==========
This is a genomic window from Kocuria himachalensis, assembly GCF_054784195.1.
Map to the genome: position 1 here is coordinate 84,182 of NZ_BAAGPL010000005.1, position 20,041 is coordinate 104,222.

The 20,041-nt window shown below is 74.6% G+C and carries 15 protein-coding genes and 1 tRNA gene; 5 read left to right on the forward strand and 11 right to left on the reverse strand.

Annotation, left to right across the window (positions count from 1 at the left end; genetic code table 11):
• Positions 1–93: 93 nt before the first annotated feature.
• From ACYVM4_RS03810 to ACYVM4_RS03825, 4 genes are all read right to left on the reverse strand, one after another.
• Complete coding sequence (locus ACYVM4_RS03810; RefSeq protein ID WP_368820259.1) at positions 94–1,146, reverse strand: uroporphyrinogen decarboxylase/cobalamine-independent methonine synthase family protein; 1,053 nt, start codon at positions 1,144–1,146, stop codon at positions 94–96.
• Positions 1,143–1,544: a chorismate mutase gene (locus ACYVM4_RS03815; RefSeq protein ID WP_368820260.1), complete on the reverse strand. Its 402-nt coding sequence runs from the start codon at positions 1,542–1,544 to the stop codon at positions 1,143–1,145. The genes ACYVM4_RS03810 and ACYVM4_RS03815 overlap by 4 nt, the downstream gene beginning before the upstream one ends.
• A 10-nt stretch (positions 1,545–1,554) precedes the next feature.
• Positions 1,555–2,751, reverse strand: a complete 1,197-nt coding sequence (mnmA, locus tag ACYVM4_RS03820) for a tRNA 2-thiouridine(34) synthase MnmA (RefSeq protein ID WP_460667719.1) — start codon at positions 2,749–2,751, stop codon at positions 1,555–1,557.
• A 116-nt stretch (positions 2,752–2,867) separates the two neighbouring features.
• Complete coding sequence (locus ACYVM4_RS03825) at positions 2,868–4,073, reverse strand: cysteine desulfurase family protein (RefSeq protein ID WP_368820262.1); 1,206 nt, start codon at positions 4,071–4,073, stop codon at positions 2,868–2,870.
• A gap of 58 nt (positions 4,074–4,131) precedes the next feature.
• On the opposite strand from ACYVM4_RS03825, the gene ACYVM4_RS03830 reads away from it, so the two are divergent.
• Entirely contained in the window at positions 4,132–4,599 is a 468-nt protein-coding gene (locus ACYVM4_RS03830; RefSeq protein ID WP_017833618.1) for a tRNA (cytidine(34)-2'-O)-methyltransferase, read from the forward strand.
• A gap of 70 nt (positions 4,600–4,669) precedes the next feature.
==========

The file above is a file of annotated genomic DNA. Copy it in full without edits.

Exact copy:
This is a genomic window from Kocuria himachalensis, assembly GCF_054784195.1.
Map to the genome: position 1 here is coordinate 84,182 of NZ_BAAGPL010000005.1, position 20,041 is coordinate 104,222.

The 20,041-nt window shown below is 74.6% G+C and carries 15 protein-coding genes and 1 tRNA gene; 5 read left to right on the forward strand and 11 right to left on the reverse strand.

Annotation, left to right across the window (positions count from 1 at the left end; genetic code table 11):
• Positions 1–93: 93 nt before the first annotated feature.
• From ACYVM4_RS03810 to ACYVM4_RS03825, 4 genes are all read right to left on the reverse strand, one after another.
• Complete coding sequence (locus ACYVM4_RS03810; RefSeq protein ID WP_368820259.1) at positions 94–1,146, reverse strand: uroporphyrinogen decarboxylase/cobalamine-independent methonine synthase family protein; 1,053 nt, start codon at positions 1,144–1,146, stop codon at positions 94–96.
• Positions 1,143–1,544: a chorismate mutase gene (locus ACYVM4_RS03815; RefSeq protein ID WP_368820260.1), complete on the reverse strand. Its 402-nt coding sequence runs from the start codon at positions 1,542–1,544 to the stop codon at positions 1,143–1,145. The genes ACYVM4_RS03810 and ACYVM4_RS03815 overlap by 4 nt, the downstream gene beginning before the upstream one ends.
• A 10-nt stretch (positions 1,545–1,554) precedes the next feature.
• Positions 1,555–2,751, reverse strand: a complete 1,197-nt coding sequence (mnmA, locus tag ACYVM4_RS03820) for a tRNA 2-thiouridine(34) synthase MnmA (RefSeq protein ID WP_460667719.1) — start codon at positions 2,749–2,751, stop codon at positions 1,555–1,557.
• A 116-nt stretch (positions 2,752–2,867) separates the two neighbouring features.
• Complete coding sequence (locus ACYVM4_RS03825) at positions 2,868–4,073, reverse strand: cysteine desulfurase family protein (RefSeq protein ID WP_368820262.1); 1,206 nt, start codon at positions 4,071–4,073, stop codon at positions 2,868–2,870.
• A gap of 58 nt (positions 4,074–4,131) precedes the next feature.
• On the opposite strand from ACYVM4_RS03825, the gene ACYVM4_RS03830 reads away from it, so the two are divergent.
• Entirely contained in the window at positions 4,132–4,599 is a 468-nt protein-coding gene (locus ACYVM4_RS03830; RefSeq protein ID WP_017833618.1) for a tRNA (cytidine(34)-2'-O)-methyltransferase, read from the forward strand.
• A gap of 70 nt (positions 4,600–4,669) precedes the next feature.